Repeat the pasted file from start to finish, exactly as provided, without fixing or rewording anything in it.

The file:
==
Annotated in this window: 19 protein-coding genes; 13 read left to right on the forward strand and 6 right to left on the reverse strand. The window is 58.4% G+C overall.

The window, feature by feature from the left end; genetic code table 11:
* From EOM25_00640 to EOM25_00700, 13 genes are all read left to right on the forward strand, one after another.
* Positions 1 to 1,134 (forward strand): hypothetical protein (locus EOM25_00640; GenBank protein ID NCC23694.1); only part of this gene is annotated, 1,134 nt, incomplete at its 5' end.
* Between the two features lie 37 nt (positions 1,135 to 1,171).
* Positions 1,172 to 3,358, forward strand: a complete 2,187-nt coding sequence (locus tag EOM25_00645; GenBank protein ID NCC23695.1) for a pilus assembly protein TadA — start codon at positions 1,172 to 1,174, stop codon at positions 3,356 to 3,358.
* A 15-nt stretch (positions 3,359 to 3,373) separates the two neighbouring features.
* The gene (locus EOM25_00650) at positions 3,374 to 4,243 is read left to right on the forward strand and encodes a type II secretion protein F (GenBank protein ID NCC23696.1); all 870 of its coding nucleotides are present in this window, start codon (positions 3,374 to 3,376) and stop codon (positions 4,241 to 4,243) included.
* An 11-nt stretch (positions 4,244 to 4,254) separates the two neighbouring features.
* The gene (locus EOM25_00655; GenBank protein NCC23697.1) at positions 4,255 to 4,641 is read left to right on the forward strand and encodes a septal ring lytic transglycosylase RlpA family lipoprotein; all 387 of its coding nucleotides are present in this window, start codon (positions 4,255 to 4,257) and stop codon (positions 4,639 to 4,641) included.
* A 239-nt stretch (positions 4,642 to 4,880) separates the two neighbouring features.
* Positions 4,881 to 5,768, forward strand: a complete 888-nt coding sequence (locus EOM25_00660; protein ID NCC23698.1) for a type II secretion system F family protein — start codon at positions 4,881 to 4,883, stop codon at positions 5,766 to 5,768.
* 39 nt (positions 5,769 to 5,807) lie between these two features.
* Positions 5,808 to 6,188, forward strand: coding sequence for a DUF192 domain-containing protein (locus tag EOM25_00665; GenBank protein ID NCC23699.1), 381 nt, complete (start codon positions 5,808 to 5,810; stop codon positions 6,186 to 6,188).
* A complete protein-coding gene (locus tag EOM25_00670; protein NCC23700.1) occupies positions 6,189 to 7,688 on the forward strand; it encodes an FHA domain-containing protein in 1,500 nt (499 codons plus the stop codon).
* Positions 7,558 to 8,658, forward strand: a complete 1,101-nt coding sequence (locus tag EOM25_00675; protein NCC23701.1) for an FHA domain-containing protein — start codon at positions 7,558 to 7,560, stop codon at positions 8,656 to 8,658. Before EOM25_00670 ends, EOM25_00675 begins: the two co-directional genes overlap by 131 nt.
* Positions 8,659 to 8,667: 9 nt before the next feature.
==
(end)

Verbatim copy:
Annotated in this window: 19 protein-coding genes; 13 read left to right on the forward strand and 6 right to left on the reverse strand. The window is 58.4% G+C overall.

The window, feature by feature from the left end; genetic code table 11:
* From EOM25_00640 to EOM25_00700, 13 genes are all read left to right on the forward strand, one after another.
* Positions 1 to 1,134 (forward strand): hypothetical protein (locus EOM25_00640; GenBank protein ID NCC23694.1); only part of this gene is annotated, 1,134 nt, incomplete at its 5' end.
* Between the two features lie 37 nt (positions 1,135 to 1,171).
* Positions 1,172 to 3,358, forward strand: a complete 2,187-nt coding sequence (locus tag EOM25_00645; GenBank protein ID NCC23695.1) for a pilus assembly protein TadA — start codon at positions 1,172 to 1,174, stop codon at positions 3,356 to 3,358.
* A 15-nt stretch (positions 3,359 to 3,373) separates the two neighbouring features.
* The gene (locus EOM25_00650) at positions 3,374 to 4,243 is read left to right on the forward strand and encodes a type II secretion protein F (GenBank protein ID NCC23696.1); all 870 of its coding nucleotides are present in this window, start codon (positions 3,374 to 3,376) and stop codon (positions 4,241 to 4,243) included.
* An 11-nt stretch (positions 4,244 to 4,254) separates the two neighbouring features.
* The gene (locus EOM25_00655; GenBank protein NCC23697.1) at positions 4,255 to 4,641 is read left to right on the forward strand and encodes a septal ring lytic transglycosylase RlpA family lipoprotein; all 387 of its coding nucleotides are present in this window, start codon (positions 4,255 to 4,257) and stop codon (positions 4,639 to 4,641) included.
* A 239-nt stretch (positions 4,642 to 4,880) separates the two neighbouring features.
* Positions 4,881 to 5,768, forward strand: a complete 888-nt coding sequence (locus EOM25_00660; protein ID NCC23698.1) for a type II secretion system F family protein — start codon at positions 4,881 to 4,883, stop codon at positions 5,766 to 5,768.
* 39 nt (positions 5,769 to 5,807) lie between these two features.
* Positions 5,808 to 6,188, forward strand: coding sequence for a DUF192 domain-containing protein (locus tag EOM25_00665; GenBank protein ID NCC23699.1), 381 nt, complete (start codon positions 5,808 to 5,810; stop codon positions 6,186 to 6,188).
* A complete protein-coding gene (locus tag EOM25_00670; protein NCC23700.1) occupies positions 6,189 to 7,688 on the forward strand; it encodes an FHA domain-containing protein in 1,500 nt (499 codons plus the stop codon).
* Positions 7,558 to 8,658, forward strand: a complete 1,101-nt coding sequence (locus tag EOM25_00675; protein NCC23701.1) for an FHA domain-containing protein — start codon at positions 7,558 to 7,560, stop codon at positions 8,656 to 8,658. Before EOM25_00670 ends, EOM25_00675 begins: the two co-directional genes overlap by 131 nt.
* Positions 8,659 to 8,667: 9 nt before the next feature.